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Discovering — and telling — stories from around the world. Curated by Instagram’s community team.

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Images and videos by Instagram

Photo by @geoffreyberliner for @penumbrafoundation
“The greatest artists, the most eternal artists, the ones that really have longevity, are the ones that were dedicated and devoted to their work and gave parts of themselves,” says Geoffrey Berliner, executive director of the nonprofit Penumbra Foundation (@penumbrafoundation). “Great art stems from great tension and great investigation and great suffrage and great living.” The New York City organization is on a mission to bring together the art and science of photography through programs and workshops for aspiring and veteran photographers, alike.
In the digital age of point, click, delete, repeat, he believes it’s more important than ever to preserve and explore archaic formats like tintype, one of the earliest (and most complicated) photo processes made popular in the 1860s, as a means to develop voice and creative literacy in the next generation’s great artists. Great art, Geoffrey believes, starts with story: “When you teach a kid comprehensive storytelling, that one kid can go forth and create work that can make a huge impact in the world.”
Watch our Instagram story to see Geoffrey and other artists in Brooklyn at Photoville, a pop-up village of shipping containers featuring photo exhibitions from all over the world.

Photo by @geoffreyberliner for @penumbrafoundation
“The greatest artists, the most eternal artists, the ones that really have longevity, are the ones that were dedicated and devoted to their work and gave parts of themselves,” says Geoffrey Berliner, executive director of the nonprofit Penumbra Foundation (@penumbrafoundation). “Great art stems from great tension and great investigation and great suffrage and great living.” The New York City organization is on a mission to bring together the art and science of photography through programs and workshops for aspiring and veteran photographers, alike.
In the digital age of point, click, delete, repeat, he believes it’s more important than ever to preserve and explore archaic formats like tintype, one of the earliest (and most complicated) photo processes made popular in the 1860s, as a means to develop voice and creative literacy in the next generation’s great artists. Great art, Geoffrey believes, starts with story: “When you teach a kid comprehensive storytelling, that one kid can go forth and create work that can make a huge impact in the world.”
Watch our Instagram story to see Geoffrey and other artists in Brooklyn at Photoville, a pop-up village of shipping containers featuring photo exhibitions from all over the world.

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At New York, New York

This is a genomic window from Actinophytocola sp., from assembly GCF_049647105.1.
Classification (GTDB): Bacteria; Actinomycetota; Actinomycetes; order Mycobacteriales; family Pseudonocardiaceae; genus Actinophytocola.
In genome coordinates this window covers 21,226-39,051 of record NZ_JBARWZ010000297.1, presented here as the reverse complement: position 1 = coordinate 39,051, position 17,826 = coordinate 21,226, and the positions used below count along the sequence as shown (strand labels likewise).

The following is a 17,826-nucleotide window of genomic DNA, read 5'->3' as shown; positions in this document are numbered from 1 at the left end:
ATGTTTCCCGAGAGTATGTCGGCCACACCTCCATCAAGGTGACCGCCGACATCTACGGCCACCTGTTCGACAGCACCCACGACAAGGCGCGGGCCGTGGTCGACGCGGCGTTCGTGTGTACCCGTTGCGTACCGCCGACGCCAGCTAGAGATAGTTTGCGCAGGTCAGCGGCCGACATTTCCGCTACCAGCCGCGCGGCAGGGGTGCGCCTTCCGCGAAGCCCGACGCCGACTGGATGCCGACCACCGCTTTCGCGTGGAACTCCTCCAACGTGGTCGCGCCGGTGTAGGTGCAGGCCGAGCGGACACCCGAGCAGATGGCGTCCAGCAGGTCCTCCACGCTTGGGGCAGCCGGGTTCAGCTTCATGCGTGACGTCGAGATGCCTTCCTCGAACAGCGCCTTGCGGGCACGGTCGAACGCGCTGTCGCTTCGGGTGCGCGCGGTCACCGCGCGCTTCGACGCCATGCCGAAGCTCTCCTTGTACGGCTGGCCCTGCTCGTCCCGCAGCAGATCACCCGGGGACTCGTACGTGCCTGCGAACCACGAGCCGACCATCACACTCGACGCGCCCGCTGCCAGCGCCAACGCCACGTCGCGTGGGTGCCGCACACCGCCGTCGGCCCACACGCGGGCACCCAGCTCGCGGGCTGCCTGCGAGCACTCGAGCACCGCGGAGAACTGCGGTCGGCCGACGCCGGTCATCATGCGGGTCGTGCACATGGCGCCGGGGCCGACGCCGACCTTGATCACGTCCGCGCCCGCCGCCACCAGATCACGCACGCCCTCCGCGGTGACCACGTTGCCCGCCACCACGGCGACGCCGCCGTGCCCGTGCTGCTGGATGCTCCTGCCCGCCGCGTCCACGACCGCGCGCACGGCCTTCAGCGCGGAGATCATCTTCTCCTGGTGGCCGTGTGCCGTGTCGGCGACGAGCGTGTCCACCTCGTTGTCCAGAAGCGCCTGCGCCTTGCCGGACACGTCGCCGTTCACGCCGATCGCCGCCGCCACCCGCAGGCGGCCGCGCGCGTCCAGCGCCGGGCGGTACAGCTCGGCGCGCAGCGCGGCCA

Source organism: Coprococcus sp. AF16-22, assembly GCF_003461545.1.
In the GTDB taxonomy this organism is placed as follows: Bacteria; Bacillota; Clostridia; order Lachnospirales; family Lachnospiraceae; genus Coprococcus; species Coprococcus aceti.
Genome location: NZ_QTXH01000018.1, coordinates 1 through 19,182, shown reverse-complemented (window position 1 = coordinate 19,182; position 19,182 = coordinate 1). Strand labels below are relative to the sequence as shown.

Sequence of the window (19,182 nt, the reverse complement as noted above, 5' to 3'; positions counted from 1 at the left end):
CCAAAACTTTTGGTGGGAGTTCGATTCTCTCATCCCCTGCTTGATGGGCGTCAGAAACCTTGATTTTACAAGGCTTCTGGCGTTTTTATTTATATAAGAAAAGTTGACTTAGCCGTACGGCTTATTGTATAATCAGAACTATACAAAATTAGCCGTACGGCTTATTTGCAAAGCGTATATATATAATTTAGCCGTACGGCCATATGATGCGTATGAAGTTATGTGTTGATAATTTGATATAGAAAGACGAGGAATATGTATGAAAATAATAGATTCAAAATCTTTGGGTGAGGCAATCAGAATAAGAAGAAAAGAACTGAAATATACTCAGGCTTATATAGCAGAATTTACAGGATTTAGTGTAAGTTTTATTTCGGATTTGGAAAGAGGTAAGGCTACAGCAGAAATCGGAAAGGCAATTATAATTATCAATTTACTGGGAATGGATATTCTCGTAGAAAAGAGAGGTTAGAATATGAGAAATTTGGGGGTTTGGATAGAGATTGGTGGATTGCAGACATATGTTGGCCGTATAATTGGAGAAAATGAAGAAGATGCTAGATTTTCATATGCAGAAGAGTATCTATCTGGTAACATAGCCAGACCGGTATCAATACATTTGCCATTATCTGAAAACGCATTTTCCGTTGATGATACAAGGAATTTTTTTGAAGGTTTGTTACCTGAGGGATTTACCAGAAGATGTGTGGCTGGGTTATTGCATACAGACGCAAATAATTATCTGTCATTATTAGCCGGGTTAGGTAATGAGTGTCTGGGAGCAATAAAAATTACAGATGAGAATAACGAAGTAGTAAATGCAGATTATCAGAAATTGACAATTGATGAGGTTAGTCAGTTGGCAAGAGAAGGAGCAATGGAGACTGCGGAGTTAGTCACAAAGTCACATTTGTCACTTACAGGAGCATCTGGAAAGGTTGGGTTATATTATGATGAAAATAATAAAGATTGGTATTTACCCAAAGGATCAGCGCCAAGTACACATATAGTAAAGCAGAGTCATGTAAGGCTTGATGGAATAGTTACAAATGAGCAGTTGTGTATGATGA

Photo by @zahramonsef
It wasn’t the colorful hair accessories that drew Zahra Monsef’s (@zahramonsef) eye at this weekly Monday market — it was the car they’re sitting on. “The Paykan is an old and memorable car for most Iranians,” Zahra explains. “It inspired me to take this photo.” 🚘 #TheWeekOnInstagram

Photo by @zahramonsef
It wasn’t the colorful hair accessories that drew Zahra Monsef’s (@zahramonsef) eye at this weekly Monday market — it was the car they’re sitting on. “The Paykan is an old and memorable car for most Iranians,” Zahra explains. “It inspired me to take this photo.” 🚘 #TheWeekOnInstagram

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At Zia' Bar, Gilan, Iran

Photo by @poli_gri
A feeding frenzy took place when Polina Grigorieva (@poli_gri) and her son tossed bread into a crowd of sea gulls. “Most of all in this photo, I like the moment of fleeting summer,” she says. 🌞 #TheWeekOnInstagram

Photo by @poli_gri
A feeding frenzy took place when Polina Grigorieva (@poli_gri) and her son tossed bread into a crowd of sea gulls. “Most of all in this photo, I like the moment of fleeting summer,” she says. 🌞 #TheWeekOnInstagram

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#Boomerang by @angiegoesboom
On an adventure with her husband, Angie Sayers (@angiegoesboom) captured our #BoomerangOfTheWeek in a field of sunflowers. “They bring happiness,” says the Denver resident. “I can’t help but smile when seeing them and while being surrounded — they just have this effect on you.” 🌻
Add #BoomerangOfTheWeek to your next #Boomerang. Yours might show up here on @instagram.

#Boomerang by @angiegoesboom
On an adventure with her husband, Angie Sayers (@angiegoesboom) captured our #BoomerangOfTheWeek in a field of sunflowers. “They bring happiness,” says the Denver resident. “I can’t help but smile when seeing them and while being surrounded — they just have this effect on you.” 🌻
Add #BoomerangOfTheWeek to your next #Boomerang. Yours might show up here on @instagram.